Consumption as a Way of Life
“Don’t people see
that we have gradually
become a nation
of debt slaves?”
If we blindly accept our place in society as consumers — being valued primarily based on our financial wealth — and we go to extreme measures to display success to others, how does that impact our freedom?
Don’t people see that we have gradually become a nation of debt slaves?
This allure of consumerism, rooted in some modern myth of personal fulfillment at the cash register, has brought a fierce and determined mass loyalty to high consumption, no-limits lifestyles. Physically, we may be free; but psychologically, we enslave ourselves to the shallow and unexamined opinions of our neighbors about our value in society — primarily as consumers.
How many of today’s ‘consumers’ are aware of how we got to this place in our culture?
In 1955, marketing guru Victor LeBow proposed a solution to excess post-war industrial production that would determine how we live our lives today: consumption as a way of life!
The goal was to exalt the buying and use of goods into semi-sacred rituals and to seek spiritual and ego satisfaction in consumption.
Material wealth and consumption have become the generic cultural source of value and identity for most people in industrialized countries, and Western consumer culture has spread virally to industrializing high-population countries such as China, India, and Brazil.
With 70 percent of the U.S. economy dependent on the retail sector, collapsing consumption would have severe economic and social consequences.
So government makes hasty adjustments to monetary and fiscal policies and overrides natural free-market dynamics to bolster consumer confidence and increase retail sales and other discretionary economic activity whenever growth is remotely threatened.
People with this consumer’s sense of relationship and a tourist’s sense of place cannot grasp that human well-being depends on healthy natural and social systems, at the local level, and that we share a responsibility for restoring and preserving them.
The economic freedom many of us understand as the unimpeded individualistic pursuit of limitless desire is actually negative liberty, because it is blind to our true place in — and relationship to — the natural world.
This narrow conception of liberty is the basis for much of our current political economy, law, and governance, and much of our moral philosophy.
In the aftermath of the collapse of communism in 1989, the trend toward anti-regulatory and free-market orthodoxy in economics and public policy accelerated. The genie of unfettered, guilt-free mass consumption was out of the bottle.
Our colleges have become factories for producing compliant, debt-burdened workers destined for indentured service to sociopathic profit-seeking global corporations.
We should be moving to more local and regional economies. Perhaps small, local, and distributed should replace large, distant, and centralized models.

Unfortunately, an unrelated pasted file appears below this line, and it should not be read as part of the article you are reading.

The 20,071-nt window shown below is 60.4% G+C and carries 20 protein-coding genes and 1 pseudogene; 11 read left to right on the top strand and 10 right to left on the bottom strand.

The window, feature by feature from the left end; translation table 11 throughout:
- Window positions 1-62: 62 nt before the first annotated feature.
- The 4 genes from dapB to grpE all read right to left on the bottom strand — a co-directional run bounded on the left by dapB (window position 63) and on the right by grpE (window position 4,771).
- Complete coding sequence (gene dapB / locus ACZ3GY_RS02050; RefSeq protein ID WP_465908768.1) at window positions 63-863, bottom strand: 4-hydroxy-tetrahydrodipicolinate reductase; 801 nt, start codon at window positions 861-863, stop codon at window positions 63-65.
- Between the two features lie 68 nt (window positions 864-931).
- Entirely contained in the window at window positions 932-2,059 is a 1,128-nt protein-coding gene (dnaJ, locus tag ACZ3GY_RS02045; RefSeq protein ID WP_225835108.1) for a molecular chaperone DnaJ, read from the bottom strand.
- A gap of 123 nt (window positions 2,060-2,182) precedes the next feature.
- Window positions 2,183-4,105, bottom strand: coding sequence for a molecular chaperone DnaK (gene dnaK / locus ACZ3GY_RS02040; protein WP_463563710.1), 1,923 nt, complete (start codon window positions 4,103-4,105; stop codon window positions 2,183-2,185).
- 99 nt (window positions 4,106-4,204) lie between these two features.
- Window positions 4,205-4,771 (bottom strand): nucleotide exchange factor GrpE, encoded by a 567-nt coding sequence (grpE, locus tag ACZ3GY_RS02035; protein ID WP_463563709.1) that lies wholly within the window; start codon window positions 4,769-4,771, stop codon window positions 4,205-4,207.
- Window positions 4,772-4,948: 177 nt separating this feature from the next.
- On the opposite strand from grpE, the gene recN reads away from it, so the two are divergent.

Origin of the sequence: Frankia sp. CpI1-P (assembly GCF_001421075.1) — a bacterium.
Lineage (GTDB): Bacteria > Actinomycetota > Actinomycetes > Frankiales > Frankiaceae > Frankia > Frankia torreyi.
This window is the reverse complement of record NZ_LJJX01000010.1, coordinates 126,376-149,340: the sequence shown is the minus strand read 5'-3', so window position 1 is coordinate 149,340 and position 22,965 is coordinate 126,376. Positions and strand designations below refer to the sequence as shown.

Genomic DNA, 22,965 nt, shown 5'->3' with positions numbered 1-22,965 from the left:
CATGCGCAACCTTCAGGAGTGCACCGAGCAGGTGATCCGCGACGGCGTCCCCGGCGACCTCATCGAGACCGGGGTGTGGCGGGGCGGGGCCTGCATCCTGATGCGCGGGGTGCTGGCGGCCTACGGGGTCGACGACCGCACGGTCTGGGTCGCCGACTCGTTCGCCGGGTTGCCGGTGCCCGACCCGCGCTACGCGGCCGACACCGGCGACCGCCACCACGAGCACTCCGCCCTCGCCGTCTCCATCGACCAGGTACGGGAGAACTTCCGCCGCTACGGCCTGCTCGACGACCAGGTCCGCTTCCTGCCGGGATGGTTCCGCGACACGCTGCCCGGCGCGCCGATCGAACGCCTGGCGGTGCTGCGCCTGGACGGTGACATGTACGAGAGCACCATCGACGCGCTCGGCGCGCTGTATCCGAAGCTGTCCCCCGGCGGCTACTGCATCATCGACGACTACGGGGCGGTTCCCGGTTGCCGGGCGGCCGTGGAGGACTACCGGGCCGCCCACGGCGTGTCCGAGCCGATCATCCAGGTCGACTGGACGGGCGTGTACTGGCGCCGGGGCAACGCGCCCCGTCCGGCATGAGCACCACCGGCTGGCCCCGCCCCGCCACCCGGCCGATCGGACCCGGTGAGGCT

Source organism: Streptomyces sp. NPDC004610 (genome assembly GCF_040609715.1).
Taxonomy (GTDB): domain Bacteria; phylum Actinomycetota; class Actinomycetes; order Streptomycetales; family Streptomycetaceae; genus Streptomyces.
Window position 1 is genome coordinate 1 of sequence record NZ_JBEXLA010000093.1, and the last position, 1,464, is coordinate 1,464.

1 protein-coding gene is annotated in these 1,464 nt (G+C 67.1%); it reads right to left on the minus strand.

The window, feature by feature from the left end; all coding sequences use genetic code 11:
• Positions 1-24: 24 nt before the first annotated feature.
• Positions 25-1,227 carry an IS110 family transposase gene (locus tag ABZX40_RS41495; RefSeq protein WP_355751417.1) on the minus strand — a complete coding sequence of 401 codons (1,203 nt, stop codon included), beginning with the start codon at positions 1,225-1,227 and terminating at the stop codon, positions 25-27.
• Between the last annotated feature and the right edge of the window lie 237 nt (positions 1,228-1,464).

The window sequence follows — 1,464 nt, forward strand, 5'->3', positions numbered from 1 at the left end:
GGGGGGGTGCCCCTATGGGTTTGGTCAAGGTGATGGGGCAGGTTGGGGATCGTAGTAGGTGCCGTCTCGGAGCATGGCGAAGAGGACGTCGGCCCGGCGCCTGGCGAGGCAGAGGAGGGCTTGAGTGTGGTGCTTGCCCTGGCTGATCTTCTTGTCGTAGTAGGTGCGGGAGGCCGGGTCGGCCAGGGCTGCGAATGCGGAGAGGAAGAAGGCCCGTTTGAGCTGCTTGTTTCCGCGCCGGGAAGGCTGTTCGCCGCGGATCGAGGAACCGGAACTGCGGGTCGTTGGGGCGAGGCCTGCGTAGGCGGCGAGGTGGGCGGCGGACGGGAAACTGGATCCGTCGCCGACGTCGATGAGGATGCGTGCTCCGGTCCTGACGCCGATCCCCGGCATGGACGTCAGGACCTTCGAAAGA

And while we’re at it, maybe it’s high time to break out of our fragile little consumer cocoons and begin to act more like artist-activists, challenging ourselves as engaged citizens to produce original ideas that have genuine life-serving value, rather than being duped into trying to shop our way to some elusive state of happiness and fulfillment as isolated ‘self-interested’ individuals.
Look, we just need to find a new source of cheap energy to keep our economy growing. We have to have growth, because that is the way our financial systems are designed — debt must be paid back — with interest!
Our current economic system has no easy route to a non-growth, steady-state economy. Its natural dynamics push it toward one of two states: the economy either grows or collapses, period.
There is no middle ground. Lowering taxes would put more money in people’s pockets, which would help boost consumption.
Growing the middle classes in developing countries is the key to prosperity for all.
That is both deceitful and impossible. We have already overshot the carrying capacity of the planet with existing levels of consumption.
That discredited global wealth-production strategy would only further enrich a few well-connected business folks like you, folks with mobile capital available for investment; but it would be a disaster for the environment and for future generations.
To pursue relentless growth means blowing past several environmental planetary boundaries that define a safe ecological operating space for humanity and endangering the global ecosystem on which we — and all other species — depend for long-term survival.
No, what we need is a large and steadily rising carbon tax, a consumption tax, and — dare I say — a tax on babies, not a tax-break for them!
These would all send strong ‘price signals’ to modify behaviors for the common good.
Income taxes could be reduced or eliminated to compensate for these new taxes on environmental impact.
We should tax what we burn, not what we earn — tax social ‘bads,’ not social ‘goods.’
Jack, what you propose would require bigger government. That is not the solution.
We don’t need to become a sissy European high-tax nanny state.
We need hard-working people who don’t expect handouts from their government.
We don’t want to encourage idleness in America.
Jan’s right. Whatever happened to the good old Protestant Work Ethic?
We need to reduce regulations and get the government out of the way to free up the innovation that we need to solve our problems and get people working hard again.